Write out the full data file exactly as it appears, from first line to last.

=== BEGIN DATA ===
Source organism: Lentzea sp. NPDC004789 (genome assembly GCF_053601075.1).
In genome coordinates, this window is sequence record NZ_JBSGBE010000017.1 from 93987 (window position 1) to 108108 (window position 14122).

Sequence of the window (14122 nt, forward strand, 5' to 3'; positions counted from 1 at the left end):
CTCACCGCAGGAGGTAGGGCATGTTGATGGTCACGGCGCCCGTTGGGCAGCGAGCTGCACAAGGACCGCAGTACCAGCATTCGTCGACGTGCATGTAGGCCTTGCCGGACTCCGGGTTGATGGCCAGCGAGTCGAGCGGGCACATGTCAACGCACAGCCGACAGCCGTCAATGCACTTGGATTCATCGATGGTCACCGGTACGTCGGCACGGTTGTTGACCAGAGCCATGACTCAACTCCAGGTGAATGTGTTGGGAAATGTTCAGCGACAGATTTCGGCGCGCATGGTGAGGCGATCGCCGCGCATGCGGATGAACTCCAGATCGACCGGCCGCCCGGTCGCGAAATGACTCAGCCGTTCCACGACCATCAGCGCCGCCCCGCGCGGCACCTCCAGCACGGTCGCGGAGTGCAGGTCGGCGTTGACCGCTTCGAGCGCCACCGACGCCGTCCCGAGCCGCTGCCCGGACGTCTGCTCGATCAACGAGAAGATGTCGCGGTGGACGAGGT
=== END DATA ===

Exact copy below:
Source organism: Lentzea sp. NPDC004789 (genome assembly GCF_053601075.1).
In genome coordinates, this window is sequence record NZ_JBSGBE010000017.1 from 93987 (window position 1) to 108108 (window position 14122).

Sequence of the window (14122 nt, forward strand, 5' to 3'; positions counted from 1 at the left end):
CTCACCGCAGGAGGTAGGGCATGTTGATGGTCACGGCGCCCGTTGGGCAGCGAGCTGCACAAGGACCGCAGTACCAGCATTCGTCGACGTGCATGTAGGCCTTGCCGGACTCCGGGTTGATGGCCAGCGAGTCGAGCGGGCACATGTCAACGCACAGCCGACAGCCGTCAATGCACTTGGATTCATCGATGGTCACCGGTACGTCGGCACGGTTGTTGACCAGAGCCATGACTCAACTCCAGGTGAATGTGTTGGGAAATGTTCAGCGACAGATTTCGGCGCGCATGGTGAGGCGATCGCCGCGCATGCGGATGAACTCCAGATCGACCGGCCGCCCGGTCGCGAAATGACTCAGCCGTTCCACGACCATCAGCGCCGCCCCGCGCGGCACCTCCAGCACGGTCGCGGAGTGCAGGTCGGCGTTGACCGCTTCGAGCGCCACCGACGCCGTCCCGAGCCGCTGCCCGGACGTCTGCTCGATCAACGAGAAGATGTCGCGGTGGACGAGGT